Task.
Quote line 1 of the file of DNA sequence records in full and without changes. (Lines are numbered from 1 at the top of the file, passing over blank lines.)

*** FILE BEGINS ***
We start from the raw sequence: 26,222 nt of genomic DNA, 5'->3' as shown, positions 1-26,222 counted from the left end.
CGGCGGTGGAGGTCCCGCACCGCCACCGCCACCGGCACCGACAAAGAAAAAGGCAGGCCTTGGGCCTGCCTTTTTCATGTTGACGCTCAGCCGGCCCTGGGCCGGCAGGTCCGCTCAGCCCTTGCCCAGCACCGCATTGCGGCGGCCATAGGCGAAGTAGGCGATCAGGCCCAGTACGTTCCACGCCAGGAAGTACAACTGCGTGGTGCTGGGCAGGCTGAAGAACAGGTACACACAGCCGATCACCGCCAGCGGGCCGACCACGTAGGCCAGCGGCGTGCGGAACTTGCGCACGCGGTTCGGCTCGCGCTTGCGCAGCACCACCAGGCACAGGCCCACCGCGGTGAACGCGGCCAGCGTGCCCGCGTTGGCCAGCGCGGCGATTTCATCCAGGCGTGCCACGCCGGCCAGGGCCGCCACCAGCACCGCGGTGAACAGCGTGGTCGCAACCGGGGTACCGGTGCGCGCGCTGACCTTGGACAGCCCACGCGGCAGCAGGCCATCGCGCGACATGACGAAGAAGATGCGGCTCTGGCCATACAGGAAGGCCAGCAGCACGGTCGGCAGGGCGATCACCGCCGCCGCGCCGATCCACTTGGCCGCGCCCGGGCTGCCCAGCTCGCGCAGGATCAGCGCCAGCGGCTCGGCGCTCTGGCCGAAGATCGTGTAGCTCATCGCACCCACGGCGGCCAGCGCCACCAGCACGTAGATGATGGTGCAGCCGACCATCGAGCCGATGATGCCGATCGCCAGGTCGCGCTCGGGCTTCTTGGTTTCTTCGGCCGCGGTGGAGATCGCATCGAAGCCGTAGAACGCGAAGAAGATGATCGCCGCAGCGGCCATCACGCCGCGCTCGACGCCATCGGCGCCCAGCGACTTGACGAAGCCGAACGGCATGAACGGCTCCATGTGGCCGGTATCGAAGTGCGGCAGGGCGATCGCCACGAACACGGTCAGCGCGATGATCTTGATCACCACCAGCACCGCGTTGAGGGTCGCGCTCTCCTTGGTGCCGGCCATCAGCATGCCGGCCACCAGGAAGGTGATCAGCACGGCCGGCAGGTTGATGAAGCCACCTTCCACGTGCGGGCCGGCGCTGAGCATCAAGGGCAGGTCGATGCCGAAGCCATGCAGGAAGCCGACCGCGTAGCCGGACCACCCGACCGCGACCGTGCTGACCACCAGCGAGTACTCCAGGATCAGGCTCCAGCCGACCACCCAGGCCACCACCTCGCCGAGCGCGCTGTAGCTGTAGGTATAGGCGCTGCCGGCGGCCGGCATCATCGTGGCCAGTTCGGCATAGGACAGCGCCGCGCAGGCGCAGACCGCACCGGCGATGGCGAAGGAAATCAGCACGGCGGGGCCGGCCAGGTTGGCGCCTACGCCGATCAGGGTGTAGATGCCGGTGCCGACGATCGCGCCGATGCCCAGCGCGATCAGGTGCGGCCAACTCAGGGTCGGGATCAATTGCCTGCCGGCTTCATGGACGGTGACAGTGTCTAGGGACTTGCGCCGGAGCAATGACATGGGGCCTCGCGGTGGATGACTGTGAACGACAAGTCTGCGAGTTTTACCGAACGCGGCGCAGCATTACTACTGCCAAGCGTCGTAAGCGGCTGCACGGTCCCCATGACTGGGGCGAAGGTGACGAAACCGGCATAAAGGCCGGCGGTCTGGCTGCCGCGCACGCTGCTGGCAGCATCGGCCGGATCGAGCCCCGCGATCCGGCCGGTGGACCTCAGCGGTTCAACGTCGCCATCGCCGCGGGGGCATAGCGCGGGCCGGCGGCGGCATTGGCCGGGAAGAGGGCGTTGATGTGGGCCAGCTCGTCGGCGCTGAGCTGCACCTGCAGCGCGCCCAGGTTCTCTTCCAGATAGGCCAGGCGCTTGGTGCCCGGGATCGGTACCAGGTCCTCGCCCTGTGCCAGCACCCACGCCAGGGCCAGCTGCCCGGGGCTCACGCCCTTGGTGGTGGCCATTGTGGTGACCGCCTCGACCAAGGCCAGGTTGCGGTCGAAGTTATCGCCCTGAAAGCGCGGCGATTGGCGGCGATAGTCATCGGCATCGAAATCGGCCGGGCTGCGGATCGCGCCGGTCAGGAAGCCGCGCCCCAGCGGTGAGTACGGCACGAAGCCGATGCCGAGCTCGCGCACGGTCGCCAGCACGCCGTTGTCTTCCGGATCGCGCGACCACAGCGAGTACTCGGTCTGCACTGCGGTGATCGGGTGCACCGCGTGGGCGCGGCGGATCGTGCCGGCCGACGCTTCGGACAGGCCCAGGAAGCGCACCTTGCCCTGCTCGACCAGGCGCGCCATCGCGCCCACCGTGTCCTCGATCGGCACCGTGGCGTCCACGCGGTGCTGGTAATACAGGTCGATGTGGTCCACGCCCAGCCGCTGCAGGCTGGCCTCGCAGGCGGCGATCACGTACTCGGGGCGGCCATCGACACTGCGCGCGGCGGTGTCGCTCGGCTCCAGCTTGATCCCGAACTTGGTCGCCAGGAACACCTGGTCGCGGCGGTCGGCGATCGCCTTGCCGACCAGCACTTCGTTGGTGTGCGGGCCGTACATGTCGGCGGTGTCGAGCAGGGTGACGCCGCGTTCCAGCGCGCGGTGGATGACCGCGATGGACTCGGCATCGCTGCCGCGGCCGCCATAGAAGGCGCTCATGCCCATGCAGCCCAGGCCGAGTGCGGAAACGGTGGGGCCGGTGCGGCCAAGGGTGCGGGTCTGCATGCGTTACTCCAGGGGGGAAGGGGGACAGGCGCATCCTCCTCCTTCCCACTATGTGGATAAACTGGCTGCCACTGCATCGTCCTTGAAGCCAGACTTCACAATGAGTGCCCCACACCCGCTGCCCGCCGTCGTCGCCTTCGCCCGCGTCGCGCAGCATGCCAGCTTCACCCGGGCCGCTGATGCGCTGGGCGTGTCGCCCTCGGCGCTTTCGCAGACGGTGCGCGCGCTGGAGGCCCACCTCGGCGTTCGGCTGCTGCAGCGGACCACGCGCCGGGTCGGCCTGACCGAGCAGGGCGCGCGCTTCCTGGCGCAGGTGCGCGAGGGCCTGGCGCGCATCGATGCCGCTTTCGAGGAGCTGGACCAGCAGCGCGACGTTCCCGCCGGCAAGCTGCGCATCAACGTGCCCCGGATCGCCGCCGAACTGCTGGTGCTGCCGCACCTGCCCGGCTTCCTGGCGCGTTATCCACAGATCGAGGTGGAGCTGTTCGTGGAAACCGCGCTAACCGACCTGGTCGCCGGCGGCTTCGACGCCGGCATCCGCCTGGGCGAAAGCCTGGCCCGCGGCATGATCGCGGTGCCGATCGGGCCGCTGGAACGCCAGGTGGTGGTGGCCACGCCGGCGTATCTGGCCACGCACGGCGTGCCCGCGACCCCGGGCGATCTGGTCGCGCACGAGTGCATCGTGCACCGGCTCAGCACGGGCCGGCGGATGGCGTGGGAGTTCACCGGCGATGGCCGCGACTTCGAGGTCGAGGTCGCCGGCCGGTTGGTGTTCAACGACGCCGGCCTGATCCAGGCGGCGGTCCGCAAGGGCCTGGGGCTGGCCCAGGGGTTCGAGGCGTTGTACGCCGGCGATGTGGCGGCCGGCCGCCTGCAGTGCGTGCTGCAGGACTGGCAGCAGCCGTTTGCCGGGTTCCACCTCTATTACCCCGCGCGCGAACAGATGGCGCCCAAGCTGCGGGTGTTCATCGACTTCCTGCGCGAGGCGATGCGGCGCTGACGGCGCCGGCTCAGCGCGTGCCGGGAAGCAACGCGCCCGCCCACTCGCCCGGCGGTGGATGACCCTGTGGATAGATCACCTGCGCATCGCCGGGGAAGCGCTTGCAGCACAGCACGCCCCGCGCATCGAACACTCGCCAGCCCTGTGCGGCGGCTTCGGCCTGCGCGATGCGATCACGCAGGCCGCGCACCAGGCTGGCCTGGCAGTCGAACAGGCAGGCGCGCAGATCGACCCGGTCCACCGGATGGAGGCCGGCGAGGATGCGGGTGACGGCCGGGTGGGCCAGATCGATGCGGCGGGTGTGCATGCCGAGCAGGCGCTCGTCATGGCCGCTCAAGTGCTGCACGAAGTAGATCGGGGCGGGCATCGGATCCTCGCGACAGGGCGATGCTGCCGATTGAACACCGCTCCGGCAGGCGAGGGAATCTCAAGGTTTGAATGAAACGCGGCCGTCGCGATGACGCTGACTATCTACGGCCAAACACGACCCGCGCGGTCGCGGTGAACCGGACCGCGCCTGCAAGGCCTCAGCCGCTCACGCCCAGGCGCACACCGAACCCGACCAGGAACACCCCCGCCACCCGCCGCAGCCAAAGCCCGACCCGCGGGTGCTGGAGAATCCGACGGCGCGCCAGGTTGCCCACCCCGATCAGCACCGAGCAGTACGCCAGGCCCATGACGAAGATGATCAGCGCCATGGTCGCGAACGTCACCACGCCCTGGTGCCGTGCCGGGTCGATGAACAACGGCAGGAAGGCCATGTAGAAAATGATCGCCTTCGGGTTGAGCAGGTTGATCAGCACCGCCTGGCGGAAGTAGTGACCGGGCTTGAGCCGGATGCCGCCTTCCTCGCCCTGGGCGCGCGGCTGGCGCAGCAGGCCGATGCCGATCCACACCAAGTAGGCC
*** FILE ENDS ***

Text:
We start from the raw sequence: 26,222 nt of genomic DNA, 5'->3' as shown, positions 1-26,222 counted from the left end.